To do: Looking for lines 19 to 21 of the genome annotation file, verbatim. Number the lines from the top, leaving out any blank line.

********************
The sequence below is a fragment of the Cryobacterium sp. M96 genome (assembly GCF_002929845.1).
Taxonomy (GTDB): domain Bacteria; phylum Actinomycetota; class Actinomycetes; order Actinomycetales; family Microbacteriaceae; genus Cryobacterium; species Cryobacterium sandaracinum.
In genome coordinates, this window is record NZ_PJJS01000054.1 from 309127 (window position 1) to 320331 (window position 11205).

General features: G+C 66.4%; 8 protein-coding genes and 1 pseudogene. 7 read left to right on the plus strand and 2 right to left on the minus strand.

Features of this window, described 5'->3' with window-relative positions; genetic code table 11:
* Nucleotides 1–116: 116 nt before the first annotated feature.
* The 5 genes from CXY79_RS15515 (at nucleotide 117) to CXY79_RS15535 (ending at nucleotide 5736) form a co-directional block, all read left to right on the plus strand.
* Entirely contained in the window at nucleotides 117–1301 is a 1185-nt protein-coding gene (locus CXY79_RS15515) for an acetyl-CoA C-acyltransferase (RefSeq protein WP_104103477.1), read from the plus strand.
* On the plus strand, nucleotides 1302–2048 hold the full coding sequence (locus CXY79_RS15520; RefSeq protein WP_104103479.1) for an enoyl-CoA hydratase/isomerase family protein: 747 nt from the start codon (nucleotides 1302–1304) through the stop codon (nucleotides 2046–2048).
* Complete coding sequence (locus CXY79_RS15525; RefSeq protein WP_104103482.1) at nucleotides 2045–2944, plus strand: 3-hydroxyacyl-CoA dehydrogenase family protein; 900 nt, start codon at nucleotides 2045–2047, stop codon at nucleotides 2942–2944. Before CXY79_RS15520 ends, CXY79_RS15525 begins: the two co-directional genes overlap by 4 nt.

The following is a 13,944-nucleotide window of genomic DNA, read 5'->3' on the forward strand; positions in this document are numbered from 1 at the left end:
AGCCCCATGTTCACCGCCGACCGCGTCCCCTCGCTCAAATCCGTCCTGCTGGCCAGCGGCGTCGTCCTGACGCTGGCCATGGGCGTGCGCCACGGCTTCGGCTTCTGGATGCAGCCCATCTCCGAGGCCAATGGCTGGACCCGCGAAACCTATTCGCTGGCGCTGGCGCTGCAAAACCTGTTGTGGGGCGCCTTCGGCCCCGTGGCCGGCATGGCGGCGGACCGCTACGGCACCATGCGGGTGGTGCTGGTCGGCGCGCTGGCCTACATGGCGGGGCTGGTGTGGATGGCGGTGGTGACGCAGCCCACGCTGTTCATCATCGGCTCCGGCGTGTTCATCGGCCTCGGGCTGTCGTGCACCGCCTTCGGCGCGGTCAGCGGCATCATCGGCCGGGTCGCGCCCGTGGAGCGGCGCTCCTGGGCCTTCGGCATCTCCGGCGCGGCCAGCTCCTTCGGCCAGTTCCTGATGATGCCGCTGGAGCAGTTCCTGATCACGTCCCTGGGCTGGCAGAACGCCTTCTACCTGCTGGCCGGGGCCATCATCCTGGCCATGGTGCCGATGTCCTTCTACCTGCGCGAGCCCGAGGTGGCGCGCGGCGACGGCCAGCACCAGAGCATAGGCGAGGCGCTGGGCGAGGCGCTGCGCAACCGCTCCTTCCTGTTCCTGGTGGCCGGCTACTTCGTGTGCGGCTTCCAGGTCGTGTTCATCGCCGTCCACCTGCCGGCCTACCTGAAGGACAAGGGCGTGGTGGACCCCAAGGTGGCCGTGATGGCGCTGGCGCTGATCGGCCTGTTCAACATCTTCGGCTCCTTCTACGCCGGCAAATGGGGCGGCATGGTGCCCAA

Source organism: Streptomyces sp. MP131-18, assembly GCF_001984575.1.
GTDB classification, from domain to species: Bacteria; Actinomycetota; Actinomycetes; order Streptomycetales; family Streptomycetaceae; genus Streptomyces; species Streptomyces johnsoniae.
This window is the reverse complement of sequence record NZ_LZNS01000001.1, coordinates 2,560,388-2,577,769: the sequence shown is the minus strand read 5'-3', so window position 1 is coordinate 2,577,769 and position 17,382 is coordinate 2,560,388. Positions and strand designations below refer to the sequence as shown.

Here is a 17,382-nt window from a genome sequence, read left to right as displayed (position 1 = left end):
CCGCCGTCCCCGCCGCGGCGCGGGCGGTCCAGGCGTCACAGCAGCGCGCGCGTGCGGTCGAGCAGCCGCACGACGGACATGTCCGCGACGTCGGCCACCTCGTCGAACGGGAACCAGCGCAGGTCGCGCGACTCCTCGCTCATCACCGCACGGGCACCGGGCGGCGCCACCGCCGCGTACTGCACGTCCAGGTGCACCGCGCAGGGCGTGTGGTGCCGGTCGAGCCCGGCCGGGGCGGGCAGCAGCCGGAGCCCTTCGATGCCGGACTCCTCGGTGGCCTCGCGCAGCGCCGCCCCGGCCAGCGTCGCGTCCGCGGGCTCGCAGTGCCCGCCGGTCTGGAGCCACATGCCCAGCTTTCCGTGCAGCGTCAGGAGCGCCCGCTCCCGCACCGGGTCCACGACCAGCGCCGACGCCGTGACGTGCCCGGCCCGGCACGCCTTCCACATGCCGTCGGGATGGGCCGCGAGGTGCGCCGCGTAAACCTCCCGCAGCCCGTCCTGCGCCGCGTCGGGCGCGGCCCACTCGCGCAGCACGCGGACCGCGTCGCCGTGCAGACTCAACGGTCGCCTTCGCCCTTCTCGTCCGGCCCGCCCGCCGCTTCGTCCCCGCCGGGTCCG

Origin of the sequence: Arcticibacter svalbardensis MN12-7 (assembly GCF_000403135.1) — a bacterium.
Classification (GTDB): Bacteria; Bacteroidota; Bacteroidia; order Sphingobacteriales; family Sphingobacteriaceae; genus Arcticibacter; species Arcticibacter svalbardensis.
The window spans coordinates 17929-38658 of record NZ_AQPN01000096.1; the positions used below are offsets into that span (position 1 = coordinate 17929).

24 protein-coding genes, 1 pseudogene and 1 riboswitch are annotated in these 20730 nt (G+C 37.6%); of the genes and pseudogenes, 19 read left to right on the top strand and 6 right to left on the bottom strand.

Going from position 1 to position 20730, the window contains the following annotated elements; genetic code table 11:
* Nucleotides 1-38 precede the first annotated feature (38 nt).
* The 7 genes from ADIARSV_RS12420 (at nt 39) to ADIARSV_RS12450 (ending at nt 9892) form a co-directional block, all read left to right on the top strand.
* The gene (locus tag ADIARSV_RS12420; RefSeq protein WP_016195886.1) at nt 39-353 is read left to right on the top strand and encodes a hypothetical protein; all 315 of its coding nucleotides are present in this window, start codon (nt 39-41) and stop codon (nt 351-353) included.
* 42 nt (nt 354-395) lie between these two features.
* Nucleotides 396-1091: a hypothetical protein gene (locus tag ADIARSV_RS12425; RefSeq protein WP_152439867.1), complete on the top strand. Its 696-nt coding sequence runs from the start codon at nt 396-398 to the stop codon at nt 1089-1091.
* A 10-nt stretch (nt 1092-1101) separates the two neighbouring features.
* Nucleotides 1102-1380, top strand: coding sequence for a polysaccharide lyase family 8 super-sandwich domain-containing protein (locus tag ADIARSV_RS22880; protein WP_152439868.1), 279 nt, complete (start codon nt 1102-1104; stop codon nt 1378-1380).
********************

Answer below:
Classification (GTDB): Bacteria; Bacteroidota; Bacteroidia; order Sphingobacteriales; family Sphingobacteriaceae; genus Arcticibacter; species Arcticibacter svalbardensis.
The window spans coordinates 17929-38658 of record NZ_AQPN01000096.1; the positions used below are offsets into that span (position 1 = coordinate 17929).

24 protein-coding genes, 1 pseudogene and 1 riboswitch are annotated in these 20730 nt (G+C 37.6%); of the genes and pseudogenes, 19 read left to right on the top strand and 6 right to left on the bottom strand.